Secretary of State Kerry embarks today on a trip to Ethiopia, the Democratic Republic of Congo and Angola. The trip offers a key opportunity to refocus U.S. leadership on the deteriorating respect for human rights by the ruling governments in Addis Ababa and Luanda and on the need for more leadership on good governance by the government of President Kabila in Kinshasa.
In Ethiopia, the government of Prime Minister Hailemariam Desalegn has continued an assault on civil society and the independent media initiated by the late Meles Zenawi.
On April 25, six members of an independent blogger and activist group and a freelance journalist were arrested. There is concern that an additional two may have also been detained.
These individuals join other journalists such as Eskinder Nega, Reeyot Alemu and Woubshet Taye, who remain in jail on questionable charges. Thousands of other individuals have been disappeared in Ethiopia’s penal system, many of whom could be political prisoners.
In addition to the media crackdown, 20 members of the political opposition Semayawi (Blue) party have been arrested since April 24.
This appears to be an effort by the Ethiopian government to round up opposition and independent voices in the lead up to the election next year and a continuation of draconian restrictions of freedom assembly, association and expression.
When Secretary Kerry meets with Prime Minister Hailemariam, he must forcefully call upon the government to live up to its obligations to release all prisoners of conscience and protect the rights of everyone in Ethiopia, as required under international and regional human rights standards.
The Democratic Republic of Congo (DRC) has suffered almost two decades of conflict, resulting in egregious human rights abuses including unlawful killings, enforced disappearance, rape and other forms of torture and sexual violence. The abuses have been committed with impunity by national and foreign armies, armed groups and militias.
When Secretary Kerry meets President Joseph Kabila, he will have the opportunity to underscore the United States’ commitment to ending gender based violence and to press President Kabila to bring perpetrators to justice and take other measures to help end the cycle of violence.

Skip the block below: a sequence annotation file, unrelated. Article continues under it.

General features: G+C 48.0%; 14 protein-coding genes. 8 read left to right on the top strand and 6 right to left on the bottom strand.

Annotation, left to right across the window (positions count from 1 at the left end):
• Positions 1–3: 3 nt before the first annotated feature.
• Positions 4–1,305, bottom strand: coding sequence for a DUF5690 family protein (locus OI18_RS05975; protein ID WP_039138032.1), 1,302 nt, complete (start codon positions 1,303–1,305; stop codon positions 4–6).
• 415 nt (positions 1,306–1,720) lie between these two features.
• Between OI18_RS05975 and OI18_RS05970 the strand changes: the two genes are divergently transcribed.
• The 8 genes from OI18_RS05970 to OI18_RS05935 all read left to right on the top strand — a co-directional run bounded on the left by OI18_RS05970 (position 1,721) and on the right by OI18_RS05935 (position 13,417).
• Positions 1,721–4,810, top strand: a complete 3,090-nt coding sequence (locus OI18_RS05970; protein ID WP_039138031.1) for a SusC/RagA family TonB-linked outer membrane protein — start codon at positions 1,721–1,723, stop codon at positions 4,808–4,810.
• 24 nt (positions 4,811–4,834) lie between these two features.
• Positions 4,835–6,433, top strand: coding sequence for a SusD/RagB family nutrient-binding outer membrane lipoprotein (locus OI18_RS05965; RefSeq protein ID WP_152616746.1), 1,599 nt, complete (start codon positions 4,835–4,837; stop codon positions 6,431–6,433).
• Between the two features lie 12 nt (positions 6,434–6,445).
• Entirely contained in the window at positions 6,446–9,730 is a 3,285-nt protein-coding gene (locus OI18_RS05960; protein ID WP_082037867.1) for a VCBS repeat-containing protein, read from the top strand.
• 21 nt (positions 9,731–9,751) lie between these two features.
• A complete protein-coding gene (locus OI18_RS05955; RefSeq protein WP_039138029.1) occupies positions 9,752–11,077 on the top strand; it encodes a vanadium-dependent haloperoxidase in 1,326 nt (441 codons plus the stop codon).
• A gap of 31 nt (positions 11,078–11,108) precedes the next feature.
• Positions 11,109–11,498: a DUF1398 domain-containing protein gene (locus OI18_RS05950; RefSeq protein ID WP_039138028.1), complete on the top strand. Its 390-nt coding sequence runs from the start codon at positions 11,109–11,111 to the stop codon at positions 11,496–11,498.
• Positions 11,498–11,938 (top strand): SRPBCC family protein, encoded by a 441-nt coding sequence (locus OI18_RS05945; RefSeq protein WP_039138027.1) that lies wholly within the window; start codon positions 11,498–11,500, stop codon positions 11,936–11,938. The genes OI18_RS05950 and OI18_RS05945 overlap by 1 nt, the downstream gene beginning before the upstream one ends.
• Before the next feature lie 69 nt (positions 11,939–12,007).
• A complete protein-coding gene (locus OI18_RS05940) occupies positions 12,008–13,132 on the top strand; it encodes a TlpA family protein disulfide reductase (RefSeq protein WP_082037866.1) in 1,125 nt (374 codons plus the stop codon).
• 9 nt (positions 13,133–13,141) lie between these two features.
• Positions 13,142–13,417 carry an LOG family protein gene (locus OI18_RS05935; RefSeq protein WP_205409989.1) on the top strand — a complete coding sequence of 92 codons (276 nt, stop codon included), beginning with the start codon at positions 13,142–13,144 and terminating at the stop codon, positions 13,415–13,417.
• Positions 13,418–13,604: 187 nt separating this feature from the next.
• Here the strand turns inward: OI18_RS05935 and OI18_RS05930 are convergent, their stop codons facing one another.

Secretary Kerry’s visit to Luanda will also be an opportunity to press the government of President Dos Santos to investigate and end arbitrary arrests, detentions and torture committed by the police and security forces and special units known as “Kaenches” and also to improve the government’s respect for freedom of association and assembly, which are under continuous assault.
Last year, police threatened, assaulted and detained journalists including Rafael Marques, Coque Mukuta and Alexandre Solombe, who were attempting to interview demonstrators. All three of them were detained, beaten and stamped on by police before being released four hours later.
The government also uses criminal defamation laws to restrict the right to freedom of expression, charging journalists with defamation of public officials. The Angolan security forces also consistently violently assault participants of peaceful demonstrations with impunity
President Dos Santos must protect freedom of speech and press in Angola. Journalists and human rights defenders continue to face harassment, intimidation, and often arbitrary arrest by Angolan officials despite constitutional guarantees and international human rights standards that require Angola to protect them.
Secretary Kerry has a rare opportunity to speak both to the governments of these three countries and to members of civil society and the media during the next 6 days and to reiterate that human rights and good governance are priorities for the United States and to ask for meaningful reforms by these governments. With a summit with African heads of state and President Obama scheduled for August, where the issue of good governance, the rule of law and human rights will come up again, now is the time to reaffirm clear benchmarks for leadership and accountability.